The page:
One thing we can say about the pandemic is that it is accelerating many trends that were already in place, as can be seen in many parts of our economy. Think about food and grocery delivery services, home workout solutions and the ability to conduct cashless/cardless transactions. Consider the idea that you can sign documents electronically instead of lengthy in person signing marathons. We have all now become accustomed to the video meeting in lieu of face to face interactions. These services were all available at the start of the year, yet their usage has exploded through the shutdown. Technology is enabling a lot of this change, but the trends are not limited to the tech sector. We have discussed the under supply of housing several times. The coronavirus pandemic points to even greater demand as some urban city dwellers consider taking on more space in less densely populated suburbs with the bonus of being able to borrow at very low interest rates. Low supply, plus increasing demand, leads to rising home prices for consumers and higher profits for homebuilders. Some people who have learned to work from home will decide they want to continue to do so. Facebook and Twitter have already announced that any of their employees who want to work from home may continue to do so in the future. Will many of those people decide to invest more in their home office? You bet – they will buy paint, bookshelves, desks…perhaps even decide on a full remodel. Home improvement retailers, flooring companies, paint companies and more will likely benefit.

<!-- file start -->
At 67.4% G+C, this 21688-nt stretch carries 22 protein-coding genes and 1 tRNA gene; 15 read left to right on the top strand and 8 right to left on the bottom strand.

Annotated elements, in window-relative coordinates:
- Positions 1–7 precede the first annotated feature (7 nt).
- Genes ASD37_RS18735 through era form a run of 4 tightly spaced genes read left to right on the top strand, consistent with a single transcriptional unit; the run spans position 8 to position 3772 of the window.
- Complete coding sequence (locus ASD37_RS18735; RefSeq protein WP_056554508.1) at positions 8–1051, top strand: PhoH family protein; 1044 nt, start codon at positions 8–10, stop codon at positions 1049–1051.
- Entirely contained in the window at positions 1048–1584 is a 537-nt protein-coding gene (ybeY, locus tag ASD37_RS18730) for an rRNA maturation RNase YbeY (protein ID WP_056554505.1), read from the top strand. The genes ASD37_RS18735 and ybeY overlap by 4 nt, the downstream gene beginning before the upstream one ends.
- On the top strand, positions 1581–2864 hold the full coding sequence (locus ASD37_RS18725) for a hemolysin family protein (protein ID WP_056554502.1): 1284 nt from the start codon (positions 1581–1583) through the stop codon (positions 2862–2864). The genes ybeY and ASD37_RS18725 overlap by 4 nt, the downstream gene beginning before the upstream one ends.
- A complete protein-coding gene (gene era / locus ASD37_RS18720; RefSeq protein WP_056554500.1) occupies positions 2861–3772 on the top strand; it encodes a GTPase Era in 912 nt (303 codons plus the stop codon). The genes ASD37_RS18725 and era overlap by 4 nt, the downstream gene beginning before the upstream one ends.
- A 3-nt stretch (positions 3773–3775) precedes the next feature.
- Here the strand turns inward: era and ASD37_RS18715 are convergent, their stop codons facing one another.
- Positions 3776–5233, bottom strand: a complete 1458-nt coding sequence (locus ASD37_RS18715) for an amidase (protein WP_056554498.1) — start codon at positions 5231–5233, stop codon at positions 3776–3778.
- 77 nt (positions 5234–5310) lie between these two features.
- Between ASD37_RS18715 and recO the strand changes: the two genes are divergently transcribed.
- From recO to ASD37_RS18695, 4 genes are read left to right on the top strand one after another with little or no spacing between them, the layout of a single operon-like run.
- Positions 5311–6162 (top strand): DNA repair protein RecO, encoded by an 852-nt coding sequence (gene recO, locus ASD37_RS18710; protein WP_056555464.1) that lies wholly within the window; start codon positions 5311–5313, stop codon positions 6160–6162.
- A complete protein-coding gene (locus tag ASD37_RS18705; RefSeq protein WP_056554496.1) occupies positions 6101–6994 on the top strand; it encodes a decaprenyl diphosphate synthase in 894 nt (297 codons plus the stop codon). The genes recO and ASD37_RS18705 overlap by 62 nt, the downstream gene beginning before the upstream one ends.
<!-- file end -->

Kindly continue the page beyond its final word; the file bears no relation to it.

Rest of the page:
So what do homebuilders have in common with virtual meetings? Both are indirect beneficiaries of the coronavirus pandemic.